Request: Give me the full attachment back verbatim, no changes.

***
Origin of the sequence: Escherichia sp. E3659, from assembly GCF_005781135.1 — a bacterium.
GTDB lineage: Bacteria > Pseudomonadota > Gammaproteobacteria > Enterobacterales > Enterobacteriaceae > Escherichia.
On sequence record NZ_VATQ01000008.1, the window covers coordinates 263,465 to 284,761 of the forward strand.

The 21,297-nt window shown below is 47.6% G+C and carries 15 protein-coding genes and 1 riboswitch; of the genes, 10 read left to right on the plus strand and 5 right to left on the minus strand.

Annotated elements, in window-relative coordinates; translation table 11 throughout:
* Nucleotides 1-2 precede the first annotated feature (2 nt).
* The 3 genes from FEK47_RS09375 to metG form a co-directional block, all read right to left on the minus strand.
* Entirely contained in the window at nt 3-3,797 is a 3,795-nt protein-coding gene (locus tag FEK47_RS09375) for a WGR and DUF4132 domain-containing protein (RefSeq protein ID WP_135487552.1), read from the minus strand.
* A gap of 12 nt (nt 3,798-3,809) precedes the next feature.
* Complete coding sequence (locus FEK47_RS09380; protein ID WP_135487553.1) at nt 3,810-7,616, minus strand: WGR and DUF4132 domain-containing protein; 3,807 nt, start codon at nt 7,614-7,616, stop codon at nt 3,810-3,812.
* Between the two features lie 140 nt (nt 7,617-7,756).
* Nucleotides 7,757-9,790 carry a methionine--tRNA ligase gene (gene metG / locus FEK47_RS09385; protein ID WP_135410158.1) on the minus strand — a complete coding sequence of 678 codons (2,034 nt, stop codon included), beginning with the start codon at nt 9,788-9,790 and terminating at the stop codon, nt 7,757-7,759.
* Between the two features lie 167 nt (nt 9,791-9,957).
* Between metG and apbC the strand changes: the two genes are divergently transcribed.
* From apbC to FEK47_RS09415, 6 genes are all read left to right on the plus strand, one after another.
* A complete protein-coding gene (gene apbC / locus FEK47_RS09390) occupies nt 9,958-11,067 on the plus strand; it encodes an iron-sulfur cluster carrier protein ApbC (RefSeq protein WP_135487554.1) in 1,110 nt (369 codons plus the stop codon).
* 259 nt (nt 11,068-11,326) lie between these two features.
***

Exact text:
Origin of the sequence: Escherichia sp. E3659, from assembly GCF_005781135.1 — a bacterium.
GTDB lineage: Bacteria > Pseudomonadota > Gammaproteobacteria > Enterobacterales > Enterobacteriaceae > Escherichia.
On sequence record NZ_VATQ01000008.1, the window covers coordinates 263,465 to 284,761 of the forward strand.

The 21,297-nt window shown below is 47.6% G+C and carries 15 protein-coding genes and 1 riboswitch; of the genes, 10 read left to right on the plus strand and 5 right to left on the minus strand.

Annotated elements, in window-relative coordinates; translation table 11 throughout:
* Nucleotides 1-2 precede the first annotated feature (2 nt).
* The 3 genes from FEK47_RS09375 to metG form a co-directional block, all read right to left on the minus strand.
* Entirely contained in the window at nt 3-3,797 is a 3,795-nt protein-coding gene (locus tag FEK47_RS09375) for a WGR and DUF4132 domain-containing protein (RefSeq protein ID WP_135487552.1), read from the minus strand.
* A gap of 12 nt (nt 3,798-3,809) precedes the next feature.
* Complete coding sequence (locus FEK47_RS09380; protein ID WP_135487553.1) at nt 3,810-7,616, minus strand: WGR and DUF4132 domain-containing protein; 3,807 nt, start codon at nt 7,614-7,616, stop codon at nt 3,810-3,812.
* Between the two features lie 140 nt (nt 7,617-7,756).
* Nucleotides 7,757-9,790 carry a methionine--tRNA ligase gene (gene metG / locus FEK47_RS09385; protein ID WP_135410158.1) on the minus strand — a complete coding sequence of 678 codons (2,034 nt, stop codon included), beginning with the start codon at nt 9,788-9,790 and terminating at the stop codon, nt 7,757-7,759.
* Between the two features lie 167 nt (nt 9,791-9,957).
* Between metG and apbC the strand changes: the two genes are divergently transcribed.
* From apbC to FEK47_RS09415, 6 genes are all read left to right on the plus strand, one after another.
* A complete protein-coding gene (gene apbC / locus FEK47_RS09390) occupies nt 9,958-11,067 on the plus strand; it encodes an iron-sulfur cluster carrier protein ApbC (RefSeq protein WP_135487554.1) in 1,110 nt (369 codons plus the stop codon).
* 259 nt (nt 11,068-11,326) lie between these two features.